Trump’s Base: Broadly Speaking, Who Are They?

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John W. Dean, former counsel to President Richard Nixon, continues his series of columns discussing Donald Trump's base-the persistent 24 percent of people who voted for him or who have spoken approvingly of him to pollsters. Though Dean awaits the results of one of the major studies of Trump's base, he notes that the 2016 exit poll demographics suggest that given Trump's 12-point margin over Clinton with men, his base is predominately male.

The Meaning of Trump’s Plan to Keep Gitmo Open

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Cornell University Michael C. Dorf explains the symbolism of President Donald Trump's announcement during his State of the Union address that he would be keeping the detention facility at Guantánamo Bay open. Dorf points out that despite the extraordinarily high cost of keeping the facility open, Republicans support its continued operation simply as repudiation of President Obama, who wanted to close it. Dorf points out that Republicans' opposition to closing Gitmo during the Obama presidency also jibed with the not-so-veiled racism of many Republicans who questioned Obama's citizenship and commitment to the US (disregarding the fact that President Bush actually released more Gitmo detainees than President Obama did).

The #MeToo Elephant in the Room During the 2018 State of the Union

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Marci A. Hamilton, a professor and resident senior fellow in the Fox Leadership Program at the University of Pennsylvania, critiques President Donald Trump for failing to mention the #MeToo movement during his State of the Union address. Hamilton posits that like Dr. Larry Nassar, who was accused of sexually abusing 265 young gymnasts, Trump believes he can indefinitely deflect questions about sexual assault, but she argues that he can do so only because the Republicans and evangelicals are propping him up.

Spin Class: The Press Inexplicably Scorns the Democrats After the Government Shutdown

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George Washington law professor and economist Neil H. Buchanan calls out media outlets for blaming Democrats (or at least calling it a Democratic failure) for the government shutdown. Buchanan describes the generally favorable political environment for Democrats but the dangerous terrain they face, and he reiterates the point that the press unfairly applies different rules when covering Democrats and Republicans.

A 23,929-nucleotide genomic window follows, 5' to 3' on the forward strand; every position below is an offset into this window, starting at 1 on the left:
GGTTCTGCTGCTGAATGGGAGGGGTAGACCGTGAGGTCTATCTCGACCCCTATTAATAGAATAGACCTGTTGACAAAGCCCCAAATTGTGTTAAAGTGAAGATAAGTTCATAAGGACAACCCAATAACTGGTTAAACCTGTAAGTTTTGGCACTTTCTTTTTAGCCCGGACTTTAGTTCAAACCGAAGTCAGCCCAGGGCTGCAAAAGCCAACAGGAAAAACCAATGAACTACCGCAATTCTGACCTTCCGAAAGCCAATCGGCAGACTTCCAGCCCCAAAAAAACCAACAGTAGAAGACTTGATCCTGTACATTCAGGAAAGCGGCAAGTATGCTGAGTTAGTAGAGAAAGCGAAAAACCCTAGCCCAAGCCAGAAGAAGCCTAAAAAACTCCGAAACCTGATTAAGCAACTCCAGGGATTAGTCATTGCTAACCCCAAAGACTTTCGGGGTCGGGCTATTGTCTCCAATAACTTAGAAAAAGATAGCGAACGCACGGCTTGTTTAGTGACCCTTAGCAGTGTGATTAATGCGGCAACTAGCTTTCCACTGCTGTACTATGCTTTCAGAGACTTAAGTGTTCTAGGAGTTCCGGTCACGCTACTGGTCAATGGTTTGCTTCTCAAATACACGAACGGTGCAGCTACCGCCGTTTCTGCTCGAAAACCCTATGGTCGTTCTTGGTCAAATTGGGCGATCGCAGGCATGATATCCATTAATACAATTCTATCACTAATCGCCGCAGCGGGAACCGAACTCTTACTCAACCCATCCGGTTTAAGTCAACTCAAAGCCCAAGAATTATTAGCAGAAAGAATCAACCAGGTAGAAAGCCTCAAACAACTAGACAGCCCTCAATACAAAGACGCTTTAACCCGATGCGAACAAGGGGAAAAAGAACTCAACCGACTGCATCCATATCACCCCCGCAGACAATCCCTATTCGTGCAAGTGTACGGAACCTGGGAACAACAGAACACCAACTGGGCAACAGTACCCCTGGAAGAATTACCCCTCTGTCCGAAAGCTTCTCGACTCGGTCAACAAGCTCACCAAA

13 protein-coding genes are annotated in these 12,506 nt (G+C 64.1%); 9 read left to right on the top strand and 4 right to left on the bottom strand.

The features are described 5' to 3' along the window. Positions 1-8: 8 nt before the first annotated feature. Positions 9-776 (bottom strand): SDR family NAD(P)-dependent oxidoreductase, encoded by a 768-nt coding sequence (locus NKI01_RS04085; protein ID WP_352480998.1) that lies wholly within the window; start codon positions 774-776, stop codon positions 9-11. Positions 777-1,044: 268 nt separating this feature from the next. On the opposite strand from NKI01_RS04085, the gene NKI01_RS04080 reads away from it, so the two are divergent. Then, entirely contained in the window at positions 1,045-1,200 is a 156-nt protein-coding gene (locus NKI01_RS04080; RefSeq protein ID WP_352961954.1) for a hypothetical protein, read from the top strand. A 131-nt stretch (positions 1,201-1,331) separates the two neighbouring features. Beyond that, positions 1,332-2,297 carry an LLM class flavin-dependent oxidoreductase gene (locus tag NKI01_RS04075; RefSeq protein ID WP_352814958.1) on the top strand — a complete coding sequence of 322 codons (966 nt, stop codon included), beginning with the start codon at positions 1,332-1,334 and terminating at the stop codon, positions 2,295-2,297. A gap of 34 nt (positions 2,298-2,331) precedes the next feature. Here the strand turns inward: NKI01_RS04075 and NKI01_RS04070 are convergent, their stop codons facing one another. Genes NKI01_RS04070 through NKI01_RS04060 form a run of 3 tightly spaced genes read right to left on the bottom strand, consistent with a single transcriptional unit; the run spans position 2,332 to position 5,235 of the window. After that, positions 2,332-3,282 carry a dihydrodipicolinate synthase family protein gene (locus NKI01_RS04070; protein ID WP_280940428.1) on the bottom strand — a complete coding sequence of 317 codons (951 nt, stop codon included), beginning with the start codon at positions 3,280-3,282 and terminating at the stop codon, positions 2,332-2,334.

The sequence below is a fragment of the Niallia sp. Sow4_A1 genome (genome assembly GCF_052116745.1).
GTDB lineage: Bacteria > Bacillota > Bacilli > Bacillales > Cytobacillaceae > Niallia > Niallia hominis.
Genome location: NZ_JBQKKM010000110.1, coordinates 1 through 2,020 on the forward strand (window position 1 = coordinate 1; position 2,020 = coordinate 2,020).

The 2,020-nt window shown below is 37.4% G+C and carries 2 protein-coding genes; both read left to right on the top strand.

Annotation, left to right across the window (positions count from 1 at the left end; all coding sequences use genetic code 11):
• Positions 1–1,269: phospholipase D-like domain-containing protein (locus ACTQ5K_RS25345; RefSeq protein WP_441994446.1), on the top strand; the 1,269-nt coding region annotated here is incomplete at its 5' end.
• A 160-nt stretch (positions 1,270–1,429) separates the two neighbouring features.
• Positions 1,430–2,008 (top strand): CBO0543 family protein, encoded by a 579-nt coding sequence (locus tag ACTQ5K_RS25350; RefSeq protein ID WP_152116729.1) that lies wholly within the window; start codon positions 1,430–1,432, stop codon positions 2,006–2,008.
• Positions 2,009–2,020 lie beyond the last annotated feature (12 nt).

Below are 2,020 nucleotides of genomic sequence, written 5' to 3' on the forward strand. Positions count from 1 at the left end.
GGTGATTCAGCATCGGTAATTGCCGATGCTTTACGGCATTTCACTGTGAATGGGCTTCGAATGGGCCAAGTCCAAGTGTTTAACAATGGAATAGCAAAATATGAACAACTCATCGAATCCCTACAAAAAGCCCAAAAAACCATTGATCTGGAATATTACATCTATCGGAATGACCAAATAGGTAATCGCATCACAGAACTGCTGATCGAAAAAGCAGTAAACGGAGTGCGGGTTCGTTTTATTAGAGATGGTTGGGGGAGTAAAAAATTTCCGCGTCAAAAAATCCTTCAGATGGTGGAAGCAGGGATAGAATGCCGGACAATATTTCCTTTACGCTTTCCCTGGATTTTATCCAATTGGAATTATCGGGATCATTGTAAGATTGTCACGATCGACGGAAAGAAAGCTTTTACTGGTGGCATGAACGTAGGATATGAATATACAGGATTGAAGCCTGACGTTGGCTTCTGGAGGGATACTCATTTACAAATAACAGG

Travel Ban 3.0 Heads to the Supreme Court: Win or Lose the Battle, the Resistance is Winning the War

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Cornell University law professor Michael C. Dorf argues that regardless of the outcome of President Trump's "Travel Ban 3.0" before the US Supreme Court, the litigation challenging the Travel Ban should be regarded as a victory over Trump's effort to rule by diktat. In support of this argument, Dorf points out that the litigation makes it abundantly clear to the American people that Trump remains every ounce the same vile and petty would-be tyrant that he appeared on the campaign trail.

Trump’s Base

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In this first of a two-part series of columns, John W. Dean, former counsel to President Richard Nixon, considers who it is that comprises Donald Trump’s “base.” Dean describes the ways in which polls have correctly and incorrectly described Trump’s supporters and comments on the steady few who seem to support him no matter what.

Meet our Columnists

Vikram David Amar

Vikram David Amar is the Dean and Iwan Foundation Professor of Law at the University of Illinois College of Law on the Urbana-Champaign campus. Immediately prior to taking the position at Illinois i... more

Neil H. Buchanan

Neil H. Buchanan is an economist and legal scholar and a Professor of Law at The George Washington University. He teaches tax law and tax policy, and he has taught contract law, law and economics, and... more

Sherry F. Colb

Sherry F. Colb is Professor of Law and Charles Evans Hughes Scholar at Cornell University. Colb teaches courses in constitutional criminal procedure, evidence, and animal rights. She has published a... more

John Dean

John Dean served as Counsel to the President of the United States from July 1970 to April 1973. Before becoming White House counsel at age thirty-one, he was the chief minority counsel to the Judiciar... more

Michael C. Dorf

Michael C. Dorf is the Robert S. Stevens Professor of Law at Cornell University Law School. He has written hundreds of popular essays, dozens of scholarly articles, and six books on constitutional law... more

Joanna L. Grossman

Joanna L. Grossman is the Ellen K. Solender Endowed Chair in Women and Law at SMU Dedman School of Law.  She is an expert in sex discrimination law. Her most recent book,  more

Marci A. Hamilton

MARCI A. HAMILTON is the Robert A. Fox Leadership Program Professor of Practice, and Fox Family Pavilion Resident Senior Fellow in the Program for Research on Religion at the University of Pennsylvani... more

Joseph Margulies

Mr. Margulies is a Professor of Law and Government at Cornell University. He was Counsel of Record in Rasul v. Bush (2004), involving detentions at the Guantánamo Bay Naval Station, and in more

Anita Ramasastry

Anita Ramasastry is the UW Law Foundation Professor of Law at the University of Washington School of Law in Seattle, where she also directs the graduate program on Sustainable International Developmen... more

Ronald D. Rotunda

Ronald D. Rotunda is the Doy & Dee Henley Chair and Distinguished Professor of Jurisprudence, at Chapman University, Dale E. Fowler School of Law. Before that, he was University Profe... more

Lesley Wexler

Lesley Wexler is a Professor of Law at the University of Illinois College of Law. Immediately prior to taking the position at Illinois, Wexler was a Professor of Law at Florida State University, whose... more